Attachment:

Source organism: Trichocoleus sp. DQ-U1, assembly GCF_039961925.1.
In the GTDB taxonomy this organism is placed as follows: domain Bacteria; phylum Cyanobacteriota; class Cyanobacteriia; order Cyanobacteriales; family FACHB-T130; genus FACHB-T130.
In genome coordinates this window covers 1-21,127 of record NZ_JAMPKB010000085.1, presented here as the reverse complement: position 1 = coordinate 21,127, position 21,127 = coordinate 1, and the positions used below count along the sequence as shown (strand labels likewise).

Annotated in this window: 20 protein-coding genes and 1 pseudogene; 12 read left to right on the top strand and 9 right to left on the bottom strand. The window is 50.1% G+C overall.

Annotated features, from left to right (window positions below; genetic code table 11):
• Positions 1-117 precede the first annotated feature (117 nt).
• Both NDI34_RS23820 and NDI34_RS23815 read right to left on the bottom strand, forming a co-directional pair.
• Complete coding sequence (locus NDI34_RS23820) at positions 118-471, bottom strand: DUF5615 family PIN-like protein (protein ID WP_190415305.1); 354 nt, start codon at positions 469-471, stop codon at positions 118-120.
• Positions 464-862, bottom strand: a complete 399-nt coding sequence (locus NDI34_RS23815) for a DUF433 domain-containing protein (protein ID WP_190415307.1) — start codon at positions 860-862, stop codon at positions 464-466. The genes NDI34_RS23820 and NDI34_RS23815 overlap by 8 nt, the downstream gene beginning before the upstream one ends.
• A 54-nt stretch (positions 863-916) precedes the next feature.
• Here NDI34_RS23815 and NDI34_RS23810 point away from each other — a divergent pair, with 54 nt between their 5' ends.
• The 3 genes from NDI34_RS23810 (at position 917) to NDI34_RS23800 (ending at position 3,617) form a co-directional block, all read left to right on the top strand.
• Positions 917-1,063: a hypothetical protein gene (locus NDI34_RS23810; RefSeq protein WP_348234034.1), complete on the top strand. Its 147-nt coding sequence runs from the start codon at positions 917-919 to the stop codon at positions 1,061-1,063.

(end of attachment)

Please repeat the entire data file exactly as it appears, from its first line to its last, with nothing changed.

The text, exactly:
Source organism: Trichocoleus sp. DQ-U1, assembly GCF_039961925.1.
In the GTDB taxonomy this organism is placed as follows: domain Bacteria; phylum Cyanobacteriota; class Cyanobacteriia; order Cyanobacteriales; family FACHB-T130; genus FACHB-T130.
In genome coordinates this window covers 1-21,127 of record NZ_JAMPKB010000085.1, presented here as the reverse complement: position 1 = coordinate 21,127, position 21,127 = coordinate 1, and the positions used below count along the sequence as shown (strand labels likewise).

Annotated in this window: 20 protein-coding genes and 1 pseudogene; 12 read left to right on the top strand and 9 right to left on the bottom strand. The window is 50.1% G+C overall.

Annotated features, from left to right (window positions below; genetic code table 11):
• Positions 1-117 precede the first annotated feature (117 nt).
• Both NDI34_RS23820 and NDI34_RS23815 read right to left on the bottom strand, forming a co-directional pair.
• Complete coding sequence (locus NDI34_RS23820) at positions 118-471, bottom strand: DUF5615 family PIN-like protein (protein ID WP_190415305.1); 354 nt, start codon at positions 469-471, stop codon at positions 118-120.
• Positions 464-862, bottom strand: a complete 399-nt coding sequence (locus NDI34_RS23815) for a DUF433 domain-containing protein (protein ID WP_190415307.1) — start codon at positions 860-862, stop codon at positions 464-466. The genes NDI34_RS23820 and NDI34_RS23815 overlap by 8 nt, the downstream gene beginning before the upstream one ends.
• A 54-nt stretch (positions 863-916) precedes the next feature.
• Here NDI34_RS23815 and NDI34_RS23810 point away from each other — a divergent pair, with 54 nt between their 5' ends.
• The 3 genes from NDI34_RS23810 (at position 917) to NDI34_RS23800 (ending at position 3,617) form a co-directional block, all read left to right on the top strand.
• Positions 917-1,063: a hypothetical protein gene (locus NDI34_RS23810; RefSeq protein WP_348234034.1), complete on the top strand. Its 147-nt coding sequence runs from the start codon at positions 917-919 to the stop codon at positions 1,061-1,063.